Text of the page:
Cultural Activities Improve Mental Health

Sweden has recently launched a pilot project to help patients suffering from chronic depression; stress; anxiety; or back, shoulder and neck pain by prescribing cultural activities. Karin Berg, project manager at Capio clinic in Helsingborg, which hosts the trials, explains.

What kinds of cultural activities do you suggest?

“Visiting a museum, getting a tour around a theater, singing in a choir, forming a reading group in a library, visiting an art center where patients can participate in ceramics or painting or making music.”

How do these activities help?

“At our first meeting, patients were feeling tense and nervous, but at the end they were completely different. They seemed relaxed and positive, and we had quite a few laughs. That is such a difference. Some are so tired of sitting alone at home and doing nothing, it’s as if they can’t face it anymore. They don’t have any motivation.”

Why not just let them hang out together then?

“If you’re a carpenter with chronic back pain, you may never be a carpenter again, and you may feel terribly sad the whole day. But if you get new influences, you may become open-minded so it becomes easier to see yourself more objectively and to think about other opportunities in life. Cultural activities are known to stimulate the brain and improve mental health. Such stimulation from outside can stop the process of only looking at all the negative things in your life. It’s not an alternative to traditional therapy, but an addition.”

Does this add costs to the health-care system?

“No, this program will save money.”

Seriously?

“Oh yes, definitely. These patients are not cheap. They cost society loads of money. They see the doctor all the time. Some in our group are not trusted to have medicine at home, so they go out every day to get their medication, which puts quite some pressure on medical staff. But if you go out and about, you can get the attention you need elsewhere, relieving medical personnel somewhat. If we can get some of these patients out in society and even back to work, that’s a big savings.”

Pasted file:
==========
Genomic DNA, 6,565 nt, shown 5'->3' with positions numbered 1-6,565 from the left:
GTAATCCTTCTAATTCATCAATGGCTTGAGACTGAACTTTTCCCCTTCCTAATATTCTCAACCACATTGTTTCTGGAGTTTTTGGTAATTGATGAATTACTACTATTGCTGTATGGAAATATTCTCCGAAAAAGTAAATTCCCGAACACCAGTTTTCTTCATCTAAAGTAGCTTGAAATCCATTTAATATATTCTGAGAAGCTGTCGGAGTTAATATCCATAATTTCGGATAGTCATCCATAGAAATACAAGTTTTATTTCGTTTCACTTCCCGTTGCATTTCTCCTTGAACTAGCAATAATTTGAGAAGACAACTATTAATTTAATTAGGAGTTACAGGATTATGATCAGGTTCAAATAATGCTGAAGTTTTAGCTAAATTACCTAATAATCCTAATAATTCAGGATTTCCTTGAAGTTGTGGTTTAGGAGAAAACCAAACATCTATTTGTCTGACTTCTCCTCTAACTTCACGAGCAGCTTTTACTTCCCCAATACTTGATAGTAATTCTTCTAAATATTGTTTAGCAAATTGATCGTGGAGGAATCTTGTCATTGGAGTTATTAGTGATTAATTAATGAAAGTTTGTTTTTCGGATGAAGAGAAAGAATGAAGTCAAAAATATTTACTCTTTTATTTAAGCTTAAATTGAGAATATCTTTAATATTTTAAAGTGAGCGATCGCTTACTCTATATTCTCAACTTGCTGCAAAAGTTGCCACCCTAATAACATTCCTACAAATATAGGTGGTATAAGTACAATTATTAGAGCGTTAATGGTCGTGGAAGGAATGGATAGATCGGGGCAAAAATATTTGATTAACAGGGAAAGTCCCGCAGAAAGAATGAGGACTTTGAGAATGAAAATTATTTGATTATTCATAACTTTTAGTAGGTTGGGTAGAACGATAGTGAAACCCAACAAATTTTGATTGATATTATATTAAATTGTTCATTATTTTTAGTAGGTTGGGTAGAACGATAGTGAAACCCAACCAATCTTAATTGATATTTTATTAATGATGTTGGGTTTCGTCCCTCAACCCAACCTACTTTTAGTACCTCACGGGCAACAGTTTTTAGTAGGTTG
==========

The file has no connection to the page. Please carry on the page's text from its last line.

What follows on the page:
By Marco Visscher, Ode Magazine

88 comments

Elisa F.
Elisa F4 years ago

Sounds Great! Thanks for sharing.

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Danuta Watola
Danuta W5 years ago

Thanks for posting.

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Talya Honor
Talya H5 years ago

I agree! No one should ever stop trying to learn new things and experience new things!

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Emma S.
Emma S6 years ago

The arts are fab!

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Rie Rie T.
Ria T7 years ago

Jah,
I just notice how excited, happy, and inspired I get going to museums. Art in all its forms creates awe and gratitude for me.
What a blessing!

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Walter G.
Walter G7 years ago

As a chronic back pain sufferer, I appreciate the suggested activities. The idea is to re-establish communication between people, and between people and themselves. it will work, I hope it spreads!

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Kathy K.
Kathy K7 years ago

I'm glad to see this innovative kind of program. I wish we had more of it in the US

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Patricia Bad Wound

u know some antidepressants work along with therapy and art activiites or music...but the only way they are going to work is if u want them to, if u don't have a open mind then nothing is going to work. people may take offense to some comments but in the end everyone has their own thoughts whether they be right or wrong..we as a people just have to say that is their opinion and if that is how this or that makes them feel so be it. just be yourself and love yourself and find out what works for you and you only. god bless to all

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Liz Thompson
Elisabeth T7 years ago

Good article, thank you

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Tanya G.
Tanya G7 years ago

So much better than listening to rock music & heavy metal music alright!

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